Endogenous Opioids May Modulate Catecholamine Secretion During High-Intensity Exercise

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Human Performance and Recreation


To determine the effect of endogenous opioids on catecholamine response during intense exercise [80% maximal oxygen uptake (VO2max)], nine fit men [mean (SE) VO2max, 63.9 (1.7) ml . kg-1 . min-1; age 27.6 (1.6) years] were studied during two treadmill exercise trials. A double-blind experimental design was used with subjects undertaking the two exercise trials in counterbalanced order. Exercise trials were 20 min in duration and were conducted 7 days apart. One exercise trial was undertaken following administration of naloxone (N; 1.2 mmol . l-1; 3 ml) and the other after receiving a placebo (P; 0.9% saline; 3 ml). Prior to each experimental trial a flexible catheter was placed into an antecubital vein and baseline blood samples were collected. Immediately afterwards, each subject received bolus injection of either N or P. Blood samples were also collected after 20 min of continuous exercise while running. Epinephrine and norepinephrine were higher (P < 0.05) in the N than P exercise trial with mean (SE) values of 1679 (196) versus 1196 (155) pmol . l-1 and 24 (2.2) versus 20 (1.7) nmol . l-1, respectively. Glucose and lactate were higher (P < 0.05) in the N than P exercise trial with values of 7 (0.37) versus 5.9 (0.31) mmol . l-1 and 6.9 (1.1) versus 5.3 (0.9) mmol . l-1 respectively. These data suggest an opioid inhibition in the release of catecholamines during intense exercise.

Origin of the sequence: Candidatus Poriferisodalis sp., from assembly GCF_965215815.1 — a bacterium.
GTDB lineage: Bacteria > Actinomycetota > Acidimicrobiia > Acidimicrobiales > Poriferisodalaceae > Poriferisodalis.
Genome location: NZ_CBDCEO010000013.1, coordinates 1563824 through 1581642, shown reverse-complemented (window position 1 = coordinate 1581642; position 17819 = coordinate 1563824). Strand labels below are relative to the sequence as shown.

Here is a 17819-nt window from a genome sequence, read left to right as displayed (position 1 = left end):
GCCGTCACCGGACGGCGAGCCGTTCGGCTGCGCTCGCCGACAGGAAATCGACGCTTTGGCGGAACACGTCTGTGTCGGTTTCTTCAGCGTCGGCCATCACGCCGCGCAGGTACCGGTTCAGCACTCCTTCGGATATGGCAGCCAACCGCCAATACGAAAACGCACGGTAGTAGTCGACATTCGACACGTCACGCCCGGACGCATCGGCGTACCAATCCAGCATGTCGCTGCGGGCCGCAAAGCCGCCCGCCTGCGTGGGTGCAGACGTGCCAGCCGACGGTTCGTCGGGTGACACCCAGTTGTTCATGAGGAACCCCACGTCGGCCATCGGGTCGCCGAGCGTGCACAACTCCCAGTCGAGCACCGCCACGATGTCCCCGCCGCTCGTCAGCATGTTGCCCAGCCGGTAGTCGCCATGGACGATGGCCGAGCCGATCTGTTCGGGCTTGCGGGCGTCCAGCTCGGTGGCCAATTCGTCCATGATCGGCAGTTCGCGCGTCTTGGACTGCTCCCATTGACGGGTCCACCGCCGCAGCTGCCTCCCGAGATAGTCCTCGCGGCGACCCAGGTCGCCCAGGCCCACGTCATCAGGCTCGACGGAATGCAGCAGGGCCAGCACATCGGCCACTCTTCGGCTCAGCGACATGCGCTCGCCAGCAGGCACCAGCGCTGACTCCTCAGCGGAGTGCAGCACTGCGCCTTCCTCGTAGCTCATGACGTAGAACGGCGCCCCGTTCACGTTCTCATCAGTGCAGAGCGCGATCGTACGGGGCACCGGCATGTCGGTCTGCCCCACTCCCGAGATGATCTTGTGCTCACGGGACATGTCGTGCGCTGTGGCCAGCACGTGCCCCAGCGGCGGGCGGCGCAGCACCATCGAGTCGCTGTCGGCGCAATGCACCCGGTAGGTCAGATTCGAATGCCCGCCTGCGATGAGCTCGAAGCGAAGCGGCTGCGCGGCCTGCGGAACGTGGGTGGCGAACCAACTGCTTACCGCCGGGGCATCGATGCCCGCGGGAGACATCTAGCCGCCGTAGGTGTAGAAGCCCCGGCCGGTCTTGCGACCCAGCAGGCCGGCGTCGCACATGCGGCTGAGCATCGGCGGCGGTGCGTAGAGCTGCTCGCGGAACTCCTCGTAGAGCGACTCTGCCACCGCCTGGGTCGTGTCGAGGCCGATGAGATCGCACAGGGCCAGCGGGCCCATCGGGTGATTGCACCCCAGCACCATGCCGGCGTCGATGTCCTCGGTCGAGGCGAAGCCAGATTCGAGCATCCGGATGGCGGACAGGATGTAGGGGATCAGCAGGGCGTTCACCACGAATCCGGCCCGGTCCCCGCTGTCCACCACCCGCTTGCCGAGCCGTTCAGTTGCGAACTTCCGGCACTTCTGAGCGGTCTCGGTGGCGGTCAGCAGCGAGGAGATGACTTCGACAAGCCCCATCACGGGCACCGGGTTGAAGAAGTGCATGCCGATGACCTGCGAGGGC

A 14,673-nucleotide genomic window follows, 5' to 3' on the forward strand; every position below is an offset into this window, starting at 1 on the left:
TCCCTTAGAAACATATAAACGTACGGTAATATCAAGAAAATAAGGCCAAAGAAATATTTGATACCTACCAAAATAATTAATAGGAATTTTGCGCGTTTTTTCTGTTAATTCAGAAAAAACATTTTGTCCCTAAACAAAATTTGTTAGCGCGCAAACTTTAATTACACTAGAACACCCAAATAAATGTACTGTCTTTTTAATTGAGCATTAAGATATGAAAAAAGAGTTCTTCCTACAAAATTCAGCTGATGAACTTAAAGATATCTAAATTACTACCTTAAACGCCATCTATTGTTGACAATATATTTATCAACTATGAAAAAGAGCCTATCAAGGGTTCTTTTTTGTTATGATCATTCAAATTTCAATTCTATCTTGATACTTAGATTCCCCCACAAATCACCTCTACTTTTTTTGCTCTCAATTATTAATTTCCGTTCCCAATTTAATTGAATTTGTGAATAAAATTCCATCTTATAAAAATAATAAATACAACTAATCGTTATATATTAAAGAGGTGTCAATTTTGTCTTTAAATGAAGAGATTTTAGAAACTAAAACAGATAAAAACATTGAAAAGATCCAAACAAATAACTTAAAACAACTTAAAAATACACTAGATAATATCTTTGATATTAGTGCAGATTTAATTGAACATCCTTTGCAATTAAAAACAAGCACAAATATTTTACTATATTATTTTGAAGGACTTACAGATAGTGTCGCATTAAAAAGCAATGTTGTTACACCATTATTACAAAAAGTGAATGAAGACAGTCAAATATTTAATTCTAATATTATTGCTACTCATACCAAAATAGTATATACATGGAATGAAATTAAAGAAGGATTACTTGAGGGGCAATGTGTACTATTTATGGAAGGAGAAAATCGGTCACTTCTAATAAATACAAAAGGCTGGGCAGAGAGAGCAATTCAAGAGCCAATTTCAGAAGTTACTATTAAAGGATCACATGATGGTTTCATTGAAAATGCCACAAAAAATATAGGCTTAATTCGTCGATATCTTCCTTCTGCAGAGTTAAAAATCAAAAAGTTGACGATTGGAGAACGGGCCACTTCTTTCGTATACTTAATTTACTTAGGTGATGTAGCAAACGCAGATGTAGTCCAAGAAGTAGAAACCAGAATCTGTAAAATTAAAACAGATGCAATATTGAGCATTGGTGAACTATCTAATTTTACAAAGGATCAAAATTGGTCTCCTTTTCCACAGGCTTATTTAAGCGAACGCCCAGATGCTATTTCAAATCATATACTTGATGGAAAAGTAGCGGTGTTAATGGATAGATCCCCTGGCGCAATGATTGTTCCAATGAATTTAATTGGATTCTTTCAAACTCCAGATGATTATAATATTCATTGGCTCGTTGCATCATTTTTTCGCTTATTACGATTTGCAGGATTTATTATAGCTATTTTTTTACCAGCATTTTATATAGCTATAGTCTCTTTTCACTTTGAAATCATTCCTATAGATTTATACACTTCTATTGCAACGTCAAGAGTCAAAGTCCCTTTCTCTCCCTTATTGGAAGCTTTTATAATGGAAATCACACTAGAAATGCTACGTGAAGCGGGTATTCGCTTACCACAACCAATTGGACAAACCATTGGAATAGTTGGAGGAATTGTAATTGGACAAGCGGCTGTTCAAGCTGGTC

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European Journal of Applied Physiology and Occupational Physiology





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